The kernel handles the three intermediate layers. The application layer is handled by the software program (which generates HTTP, FTP, SSH, etc. traffic) and the lowest level is left to the electronics on your network card. Technically, the TCP stack handles the TCP part, etc... those of you who used Windows 3.1 might remember trumpet winsock, which was the add-on stack for Win31 (which did not do native TCP/IP).
[SSH] [TCPHEADER|SSH] [IPHEADER|TCPHEADER|SSH] [ETHERNETHEADER|IPHEADER|TCPHEADER|SSH] etc.As a practical note, standard packet sizes are about 1500 bytes on ethernet, and the total header overhead is less than 50 or so bytes. Those of you who have Verizon DSL use something called PPPoE, which simulates a PPP connection over Ethernet (why they do that is a different issue... suffice it to say that it's a pain for users). Note that PPP and Ethernet are supposed to be the same layer, so you know have an extra layer of encapsulation that a straight Ethernet (or PPP) connection wouldn't have, thus forcing smaller packets on the application (14 bytes smaller, IIRC) to prevent fragmentation. It's also slower. Boo.
1000 0000 0000 0110 1110 1110 0100 0101If that doesn't make sense, review your binary. Now, let's say we want it to be on a classic class B address. We set the subnet mask to:
1111 1111 1111 1111 0000 0000 0000 0000Everything that lines up with a 1 is a network part, and everything that lines up with a 0 is a machine part. Easy, no? Now, what's 11111111.11111111.00000000.00000000 in decimal? It's 255.255.0.0.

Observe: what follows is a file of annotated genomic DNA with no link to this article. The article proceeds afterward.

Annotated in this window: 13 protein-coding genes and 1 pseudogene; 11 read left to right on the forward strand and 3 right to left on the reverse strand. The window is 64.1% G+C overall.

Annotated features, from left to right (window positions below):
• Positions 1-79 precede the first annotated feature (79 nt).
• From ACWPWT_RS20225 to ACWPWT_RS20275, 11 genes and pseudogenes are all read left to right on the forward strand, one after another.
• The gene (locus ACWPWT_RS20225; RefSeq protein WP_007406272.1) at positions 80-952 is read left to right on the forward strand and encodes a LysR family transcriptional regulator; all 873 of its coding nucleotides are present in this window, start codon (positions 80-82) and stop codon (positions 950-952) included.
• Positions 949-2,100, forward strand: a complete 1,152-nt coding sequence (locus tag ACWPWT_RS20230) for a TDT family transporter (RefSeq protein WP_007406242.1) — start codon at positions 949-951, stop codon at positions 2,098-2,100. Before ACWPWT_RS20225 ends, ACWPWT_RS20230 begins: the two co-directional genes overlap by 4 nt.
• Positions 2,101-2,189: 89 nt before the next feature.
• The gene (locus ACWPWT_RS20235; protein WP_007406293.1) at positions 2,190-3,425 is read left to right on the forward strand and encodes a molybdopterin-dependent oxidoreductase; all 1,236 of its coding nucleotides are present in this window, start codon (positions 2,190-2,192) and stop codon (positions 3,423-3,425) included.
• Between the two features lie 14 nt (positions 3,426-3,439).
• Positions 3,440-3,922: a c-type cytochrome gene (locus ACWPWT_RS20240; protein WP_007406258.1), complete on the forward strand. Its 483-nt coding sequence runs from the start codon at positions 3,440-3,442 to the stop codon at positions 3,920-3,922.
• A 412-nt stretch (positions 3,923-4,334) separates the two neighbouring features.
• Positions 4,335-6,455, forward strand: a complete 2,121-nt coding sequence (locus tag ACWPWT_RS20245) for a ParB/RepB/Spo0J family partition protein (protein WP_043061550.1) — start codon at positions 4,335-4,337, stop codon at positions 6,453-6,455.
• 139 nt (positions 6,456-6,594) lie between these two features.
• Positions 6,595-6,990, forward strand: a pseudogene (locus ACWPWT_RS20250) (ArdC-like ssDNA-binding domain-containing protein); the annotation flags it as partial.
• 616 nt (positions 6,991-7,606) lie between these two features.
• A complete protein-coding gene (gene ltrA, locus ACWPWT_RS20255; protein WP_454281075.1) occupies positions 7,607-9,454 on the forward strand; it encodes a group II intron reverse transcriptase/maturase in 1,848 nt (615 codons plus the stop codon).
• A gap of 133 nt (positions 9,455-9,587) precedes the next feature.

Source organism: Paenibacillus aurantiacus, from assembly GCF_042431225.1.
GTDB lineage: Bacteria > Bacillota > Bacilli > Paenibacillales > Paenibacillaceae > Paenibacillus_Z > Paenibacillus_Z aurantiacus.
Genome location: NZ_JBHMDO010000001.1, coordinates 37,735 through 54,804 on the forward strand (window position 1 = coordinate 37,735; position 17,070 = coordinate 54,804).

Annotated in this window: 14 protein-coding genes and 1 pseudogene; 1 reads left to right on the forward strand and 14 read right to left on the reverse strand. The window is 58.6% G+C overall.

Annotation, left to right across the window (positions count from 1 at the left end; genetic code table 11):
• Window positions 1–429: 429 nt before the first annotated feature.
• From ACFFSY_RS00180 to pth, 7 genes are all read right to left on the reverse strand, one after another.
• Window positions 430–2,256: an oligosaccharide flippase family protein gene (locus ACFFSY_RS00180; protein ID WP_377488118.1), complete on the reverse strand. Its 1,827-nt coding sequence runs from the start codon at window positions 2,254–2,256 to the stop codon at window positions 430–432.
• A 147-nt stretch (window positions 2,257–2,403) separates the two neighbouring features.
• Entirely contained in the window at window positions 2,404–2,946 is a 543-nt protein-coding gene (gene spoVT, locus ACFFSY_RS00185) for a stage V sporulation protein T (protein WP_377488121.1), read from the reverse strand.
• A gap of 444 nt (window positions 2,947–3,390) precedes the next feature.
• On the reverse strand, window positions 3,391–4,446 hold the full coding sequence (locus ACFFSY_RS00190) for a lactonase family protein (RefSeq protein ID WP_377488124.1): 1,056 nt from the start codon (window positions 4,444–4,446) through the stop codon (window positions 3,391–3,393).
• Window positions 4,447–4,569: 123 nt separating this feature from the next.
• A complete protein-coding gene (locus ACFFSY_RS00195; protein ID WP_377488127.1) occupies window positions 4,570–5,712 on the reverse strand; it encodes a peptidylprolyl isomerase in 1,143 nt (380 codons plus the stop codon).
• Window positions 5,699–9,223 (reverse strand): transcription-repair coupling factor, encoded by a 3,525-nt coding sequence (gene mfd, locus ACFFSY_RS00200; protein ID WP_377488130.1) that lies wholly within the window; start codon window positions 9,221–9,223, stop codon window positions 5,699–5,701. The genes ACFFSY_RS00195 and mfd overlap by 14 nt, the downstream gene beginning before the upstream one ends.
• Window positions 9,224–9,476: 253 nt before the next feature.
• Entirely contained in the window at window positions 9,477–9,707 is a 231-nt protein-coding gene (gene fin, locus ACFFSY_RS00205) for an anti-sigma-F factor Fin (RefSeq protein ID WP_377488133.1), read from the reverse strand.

But life ain't that easy. Capone's actual subnet mask is 255.255.255.240. Looks confusing, but let's see it in binary:
1111 1111 1111 1111 1111 1111 1111 0000Doesn't look so bad. Now we know that the first 28 bits are network, and the last 4 are machine. Thus, capone is on a subnet with (no more than) 2^4 = 16 machines.
Couple of points. First, all subnets are the form 111...100...0. Namely (if that didn't make any sense, which it didn't), the first digits are 1's, the rest are 0's. You can't have a 0 within the ones section, or a 1 within the 0 section. Therefore, the only possible decimals are 255 (8 1's), 254 (7 1's), 252 (6 1's), 248 (5 1's), 240 (4 1's), 224 (3 1's), 192 (2 1's), 128 (1 1), or 0 (all zeros). Class A is (by default) 255.0.0.0), etc.
If you're not having fun yet... try this. Technically, none of the above is completely true. Well, ok, it's mostly true.. just one tiny little lie. You see, there are two reserved addresses on any subnet... the first and the last. So if the network is 192.168.1.0/255.255.255.0, then 192.168.1.0 and 192.168.1.255 are reserved. If it's 192.168.1.0/255.255.255.192, it's 192.168.1.0 and 192.168.1.63. These are the network and broadcast addresses, respectively. Do a google search to find out what they do.
A few ssh things you should know... RSA/DSA is incredibly useful. These instructions only work for machines that run OpenSSH.. machines running SSH2 (the program, not the protocol) are slightly different. OpenSSH machines include engsoft, and remus/romulus. Eden is quirky, because it's a cluster, so you never know what machine you're getting.
Useful SSH options incluse -X (for X11 forwarding) and -c for compression. It's fun... play around.